The Return Of Reddit’s /r/Technology Is “Certainly Possible”

A whole “department” of Reddit was demoted this week, with the /r/Technology subreddit being removed from the Reddit homepage and the default subreddit subscription feed.

Earlier today I spoke to Reddit General Manager Erik Martin about the process of demoting subreddits as a form of punishment for mismanagement. Side note: I know Martin from back in the day when Reddit had only one developer. It now has 12.

Martin tells me that the consensus decision to demote the subreddit happened after the volunteer moderators used the AutoModerator program to filter out the huge volume of submissions by keyword, leading to an effective suppression of certain topics like Tesla, bitcoin and startup. He called the strategy “hamfisted.”


Martin told me that before it was demoted, the /r/Technology subreddit brought in 15 million pageviews a month and 4 million uniques a month. To most of us, these numbers are impressive, but in the context of Reddit traffic, /r/Technology was not a top subreddit. Reddit as a whole sees 114 million uniques a month and 5.4 billion pageviews a month, with 500 subreddits created each day. It sees 1 million comments and 22 million votes per day on average. Sixty percent of its traffic comes from inside the U.S.

As odd as it might sound, this isn’t the first time a subreddit has been booted from the Reddit homepage. The company removed /r/Politics last summer after similar moderation issues, such as the banning of specific domains like the Huffington Post’s. The traffic on the /r/Politics subreddit fell by half after it was demoted.

(Note: The subreddit /r/WTF chose to remove itself after it had issues with the limit on the number of moderators. And subreddits have been removed completely for other reasons that weren’t as mundane as moderation, like what happened with /r/Jailbait.)

While they comprise some of the most contentious topics online, Martin tells me that /r/Politics and /r/technology weren’t even in the top three top subreddits in terms of popularity when they were pulled. By comparison, the League of Legends subreddit got 200 million pageviews last month. Perhaps we should start LeagueofLegendsCrunch?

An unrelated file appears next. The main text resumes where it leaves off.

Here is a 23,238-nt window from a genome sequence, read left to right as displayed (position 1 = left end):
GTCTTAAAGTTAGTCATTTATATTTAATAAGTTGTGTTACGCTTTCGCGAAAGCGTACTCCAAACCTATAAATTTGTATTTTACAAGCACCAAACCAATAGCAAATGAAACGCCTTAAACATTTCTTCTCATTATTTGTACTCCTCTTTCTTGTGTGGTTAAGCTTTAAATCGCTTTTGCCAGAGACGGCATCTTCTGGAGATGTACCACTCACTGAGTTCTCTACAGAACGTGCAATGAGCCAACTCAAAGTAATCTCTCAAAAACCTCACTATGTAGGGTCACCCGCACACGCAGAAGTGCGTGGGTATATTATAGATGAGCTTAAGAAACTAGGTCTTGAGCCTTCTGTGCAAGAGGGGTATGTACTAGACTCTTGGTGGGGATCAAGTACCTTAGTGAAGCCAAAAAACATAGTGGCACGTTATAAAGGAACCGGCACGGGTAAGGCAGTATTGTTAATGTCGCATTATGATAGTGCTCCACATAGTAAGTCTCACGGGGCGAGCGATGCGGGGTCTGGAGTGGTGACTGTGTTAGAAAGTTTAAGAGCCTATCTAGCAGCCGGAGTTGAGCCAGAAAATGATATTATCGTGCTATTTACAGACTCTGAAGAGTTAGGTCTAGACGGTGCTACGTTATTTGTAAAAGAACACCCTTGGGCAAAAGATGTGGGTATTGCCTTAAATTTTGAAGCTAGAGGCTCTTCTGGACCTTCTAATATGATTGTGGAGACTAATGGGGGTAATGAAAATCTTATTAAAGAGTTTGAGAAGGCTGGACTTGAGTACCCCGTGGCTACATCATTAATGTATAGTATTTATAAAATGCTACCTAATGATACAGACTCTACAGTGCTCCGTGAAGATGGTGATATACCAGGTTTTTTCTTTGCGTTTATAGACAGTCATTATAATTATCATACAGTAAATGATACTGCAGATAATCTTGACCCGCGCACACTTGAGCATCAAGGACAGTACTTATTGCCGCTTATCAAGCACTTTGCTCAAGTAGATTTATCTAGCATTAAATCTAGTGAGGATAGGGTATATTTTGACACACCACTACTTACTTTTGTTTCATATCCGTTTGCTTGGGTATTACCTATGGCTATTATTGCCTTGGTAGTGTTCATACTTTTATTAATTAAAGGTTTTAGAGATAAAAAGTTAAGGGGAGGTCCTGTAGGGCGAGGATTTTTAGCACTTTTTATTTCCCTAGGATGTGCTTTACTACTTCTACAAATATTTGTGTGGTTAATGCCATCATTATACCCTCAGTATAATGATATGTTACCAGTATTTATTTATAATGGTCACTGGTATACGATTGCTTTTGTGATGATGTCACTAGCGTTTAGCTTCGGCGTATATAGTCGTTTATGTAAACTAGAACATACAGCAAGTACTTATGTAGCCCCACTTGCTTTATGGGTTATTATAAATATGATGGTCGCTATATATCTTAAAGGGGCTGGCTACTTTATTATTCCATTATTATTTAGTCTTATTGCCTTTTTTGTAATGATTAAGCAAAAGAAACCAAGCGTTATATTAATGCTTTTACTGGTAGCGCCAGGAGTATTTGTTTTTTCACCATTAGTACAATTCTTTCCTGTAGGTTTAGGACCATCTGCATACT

Martin said that subreddit controversy is nothing new, and that there is a possibility that another tech-related subreddit like /r/Tech might eventually overwhelm /r/Technology in appeal, similar to how /r/Trees grew larger than /r/Marijuana and how /R/ainbow grew larger than /r/LGBT after their respective moderation controversies.

He said that the one thing that hasn’t yet been conveyed thus far in the press coverage of /r/Technology incident is the difficulty of moderating a subreddit. “You can ask 20 people what should belong in there and get 10 different answers,” he said.

Martin also said that Reddit’s team of 40 was working on better tools to help the moderators manage their formidable task and better options than filtering things by keyword. Hundreds, if not thousands, of links are submitted to a given subreddit daily.

Martin revealed that the Reddit’s return to the homepage was “certainly possible.” When I mentioned to him that it was a shame that there’s currently a tech-shaped hole on, he replied, “We share that view.”

Center image via SocialNewsDaily

Update: /r/politics moderator @theredditpope had this to say about why the /r/politics subreddit was demoted, “We cannot be certain why the /r/politics subreddit was removed from the default set, the Reddit administrators made an announcement at the time and specifically said the that /r/politics and /r/atheism “just weren’t up to snuff.” So you can interpret that however you’d like.”